century within one or two years in our country, such as
international
leadership to overcome climate change issues and international contribution making full use of
Japan’s
experience and
4


knowledge
in reducing

pollution.

In April 2008, the Government of Japan announced the “Public Private Partnership to Boost E
conomic Growth
,

the

new
initiative to enhance collaboration with Japanese companies in ODA programs, etc.
Furthermore,
the
discuss
ion at the
“Headquarters for Japan’s Economic Revitalization
” (
which

was
the
policy council
established by the government
) sh
owed
importance of
supporting overseas

activities of

the

Japanese
private
-
sector corporation
. Moreover,

it has been expected to
provide support for resolving issues in the field of environmental management in developing countries

through

Japanese

technolog
y
.

This is the background
on
which
the government has discussed

implementing PPP (Public
-
Private
-
Partnership)
programs
, aiming

at higher effectiveness and efficiency, while

introducing
the power of the private sector in water
environmental management
(
proj
ect
s

to improve
sewage

systems

etc.)

under the appropriate
demarcation

between public and
private sectors.

In June 2012, the Government of Japan
express
ed

“Green Future” initiative
s

from

a standpoint of “human security” at the
United Nations Conference on
Sustainable Development

(Rio+20).

The initiative revealed

its
contribution
measures focusing
on

three pillars
, which

expand
on
an environmental future city
in

the world, transfer to a green economy worldwide and
the
build
ing of

a robust society.


2


JICA
’s
cooperati
ve

approach

to water environmental management

2
-
1

Purpose of cooperation in water environmental management

T
he purpose of water environmental management
i
n the context of cooperation for developing countries in water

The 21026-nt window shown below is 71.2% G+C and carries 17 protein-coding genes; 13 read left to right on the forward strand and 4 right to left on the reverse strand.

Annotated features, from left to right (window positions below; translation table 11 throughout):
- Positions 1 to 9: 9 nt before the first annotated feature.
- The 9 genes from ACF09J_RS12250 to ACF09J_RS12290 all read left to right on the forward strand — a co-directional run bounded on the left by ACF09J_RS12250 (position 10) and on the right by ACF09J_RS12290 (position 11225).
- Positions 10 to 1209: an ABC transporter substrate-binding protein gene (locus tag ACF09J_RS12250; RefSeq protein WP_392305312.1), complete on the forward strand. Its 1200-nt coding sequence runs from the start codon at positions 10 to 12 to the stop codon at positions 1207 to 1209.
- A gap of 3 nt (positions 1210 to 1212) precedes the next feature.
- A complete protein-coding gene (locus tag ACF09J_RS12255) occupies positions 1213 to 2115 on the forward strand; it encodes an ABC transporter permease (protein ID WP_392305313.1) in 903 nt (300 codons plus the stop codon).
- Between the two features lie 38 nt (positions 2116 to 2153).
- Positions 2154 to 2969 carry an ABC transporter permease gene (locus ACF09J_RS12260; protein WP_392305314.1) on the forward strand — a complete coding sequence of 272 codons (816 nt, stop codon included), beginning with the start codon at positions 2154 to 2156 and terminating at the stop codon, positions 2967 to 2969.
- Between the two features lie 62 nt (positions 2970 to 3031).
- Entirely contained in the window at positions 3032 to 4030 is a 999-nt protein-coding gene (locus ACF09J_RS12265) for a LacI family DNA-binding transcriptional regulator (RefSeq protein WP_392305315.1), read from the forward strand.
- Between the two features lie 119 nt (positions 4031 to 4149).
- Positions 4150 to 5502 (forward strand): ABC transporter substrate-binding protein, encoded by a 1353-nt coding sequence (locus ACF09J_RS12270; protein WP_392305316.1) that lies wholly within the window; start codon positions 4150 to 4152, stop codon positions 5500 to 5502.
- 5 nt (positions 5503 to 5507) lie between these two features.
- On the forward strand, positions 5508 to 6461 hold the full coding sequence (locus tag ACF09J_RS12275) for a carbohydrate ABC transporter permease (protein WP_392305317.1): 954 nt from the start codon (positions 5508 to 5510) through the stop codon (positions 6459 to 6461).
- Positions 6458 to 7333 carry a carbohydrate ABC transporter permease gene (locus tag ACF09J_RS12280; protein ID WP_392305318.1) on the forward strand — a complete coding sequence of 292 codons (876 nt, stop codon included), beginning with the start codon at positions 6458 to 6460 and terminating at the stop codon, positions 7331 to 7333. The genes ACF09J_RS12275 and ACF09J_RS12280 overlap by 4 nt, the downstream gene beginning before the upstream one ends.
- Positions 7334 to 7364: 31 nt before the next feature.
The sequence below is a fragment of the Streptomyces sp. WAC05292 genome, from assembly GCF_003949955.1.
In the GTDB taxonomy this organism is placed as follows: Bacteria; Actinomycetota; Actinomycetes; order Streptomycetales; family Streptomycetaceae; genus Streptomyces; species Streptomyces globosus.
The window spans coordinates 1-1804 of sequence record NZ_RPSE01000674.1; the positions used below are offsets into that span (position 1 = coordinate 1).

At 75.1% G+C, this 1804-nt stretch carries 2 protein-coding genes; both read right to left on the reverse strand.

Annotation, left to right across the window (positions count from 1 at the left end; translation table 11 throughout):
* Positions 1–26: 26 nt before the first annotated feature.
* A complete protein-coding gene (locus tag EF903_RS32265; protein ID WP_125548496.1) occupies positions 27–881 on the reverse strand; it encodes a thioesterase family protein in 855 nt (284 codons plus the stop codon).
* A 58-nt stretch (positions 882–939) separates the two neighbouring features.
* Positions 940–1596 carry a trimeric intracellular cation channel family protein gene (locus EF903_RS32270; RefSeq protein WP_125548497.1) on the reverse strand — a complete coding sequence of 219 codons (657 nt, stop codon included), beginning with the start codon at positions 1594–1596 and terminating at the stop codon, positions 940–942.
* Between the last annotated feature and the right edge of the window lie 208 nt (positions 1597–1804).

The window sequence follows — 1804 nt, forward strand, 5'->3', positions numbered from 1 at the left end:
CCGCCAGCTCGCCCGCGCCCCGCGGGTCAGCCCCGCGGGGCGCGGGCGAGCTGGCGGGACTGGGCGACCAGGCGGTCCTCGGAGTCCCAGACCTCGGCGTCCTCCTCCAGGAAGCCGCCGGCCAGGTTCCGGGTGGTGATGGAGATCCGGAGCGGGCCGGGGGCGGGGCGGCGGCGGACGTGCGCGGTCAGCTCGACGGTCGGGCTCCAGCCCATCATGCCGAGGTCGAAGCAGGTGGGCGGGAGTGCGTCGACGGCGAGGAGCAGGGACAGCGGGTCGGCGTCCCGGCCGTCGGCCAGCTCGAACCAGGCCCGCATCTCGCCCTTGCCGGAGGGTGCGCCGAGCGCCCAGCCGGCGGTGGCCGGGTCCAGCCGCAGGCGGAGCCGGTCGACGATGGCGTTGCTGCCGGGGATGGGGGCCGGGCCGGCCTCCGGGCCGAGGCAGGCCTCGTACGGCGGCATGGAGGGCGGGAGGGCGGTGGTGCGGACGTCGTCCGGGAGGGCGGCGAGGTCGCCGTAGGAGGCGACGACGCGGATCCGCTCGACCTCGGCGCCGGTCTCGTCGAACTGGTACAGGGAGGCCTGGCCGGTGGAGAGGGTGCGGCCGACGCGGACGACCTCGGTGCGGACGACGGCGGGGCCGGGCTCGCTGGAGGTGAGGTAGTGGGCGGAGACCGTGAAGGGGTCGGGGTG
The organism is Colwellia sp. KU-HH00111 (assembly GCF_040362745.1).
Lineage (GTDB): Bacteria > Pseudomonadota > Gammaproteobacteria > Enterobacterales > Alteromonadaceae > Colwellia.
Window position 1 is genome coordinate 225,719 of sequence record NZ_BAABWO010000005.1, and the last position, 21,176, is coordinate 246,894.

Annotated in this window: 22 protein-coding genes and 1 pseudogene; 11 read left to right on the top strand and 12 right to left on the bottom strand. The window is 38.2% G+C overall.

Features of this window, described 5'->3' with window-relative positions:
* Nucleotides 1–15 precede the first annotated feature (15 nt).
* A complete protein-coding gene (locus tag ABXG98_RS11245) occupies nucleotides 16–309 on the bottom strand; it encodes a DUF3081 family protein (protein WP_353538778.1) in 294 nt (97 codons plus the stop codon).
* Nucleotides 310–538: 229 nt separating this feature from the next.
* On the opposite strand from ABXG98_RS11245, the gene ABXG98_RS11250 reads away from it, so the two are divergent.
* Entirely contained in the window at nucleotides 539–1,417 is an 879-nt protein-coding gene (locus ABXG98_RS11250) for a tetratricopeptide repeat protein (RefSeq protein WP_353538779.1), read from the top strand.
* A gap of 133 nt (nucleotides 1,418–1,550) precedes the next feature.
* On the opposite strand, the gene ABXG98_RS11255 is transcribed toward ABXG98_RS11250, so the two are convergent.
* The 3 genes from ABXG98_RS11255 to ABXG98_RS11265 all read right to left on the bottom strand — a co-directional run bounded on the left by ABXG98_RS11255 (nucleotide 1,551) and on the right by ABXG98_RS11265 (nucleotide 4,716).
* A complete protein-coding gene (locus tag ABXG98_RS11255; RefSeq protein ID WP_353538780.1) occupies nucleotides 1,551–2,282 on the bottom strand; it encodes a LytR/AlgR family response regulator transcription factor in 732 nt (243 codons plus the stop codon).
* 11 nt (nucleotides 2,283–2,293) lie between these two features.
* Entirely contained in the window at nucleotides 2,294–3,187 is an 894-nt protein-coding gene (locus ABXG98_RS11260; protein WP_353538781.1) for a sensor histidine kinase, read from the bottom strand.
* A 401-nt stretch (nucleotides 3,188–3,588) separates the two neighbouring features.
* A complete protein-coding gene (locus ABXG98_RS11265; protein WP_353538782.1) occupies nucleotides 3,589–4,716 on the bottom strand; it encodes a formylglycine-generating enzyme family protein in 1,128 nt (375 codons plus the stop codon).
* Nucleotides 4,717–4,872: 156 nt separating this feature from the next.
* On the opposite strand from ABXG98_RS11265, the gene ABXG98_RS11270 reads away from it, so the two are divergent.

environmental managem
ent
is

efforts to create a sustainable society, through proper management of interactions between
economic
/
social systems by humans

and

the

environment, as well as keeping the balance between protection and use of
environmental resources
.


More specifica
lly,

appropriate
b
alance competing goals for development and the environment

has
to be
found

by establishment of
coherent
process
which is
to understand, analyze, predict and take measures against the
imbalance between protection and use of

the

water envir
onment
.

I
t is crucially important to build capacities to keep
implementing th
is coherent

process in developing countries


2
-
2

Framework of
water environmental management

In order to achieve the purpose mentioned above, a number of measures should be taken,

such as developing legal systems
including policies to keep
a

balance
between

protection and

the

use of environmental resources, environmental standards and
discharge regulation
s
;

formulating
, i
mplementing
, monitoring and analyzing

measures;
and improving

and strengthening
policies and measures based on the results. These measures should be led by administrative institutions including
the

central
government and

local governments
. However, environmental issues
(
water
pollution

etc.)

are closely related to a
ll
human

social activities. Thus, it is necessary to collaborate with other
stakeholders of society, such as
private
-
sector corporation
s
,
citizens’ participation and scientific knowledge
acquired from

universities or research institutes,

in order
to proper
ly maintain,
manage and implement a mechanism
.


2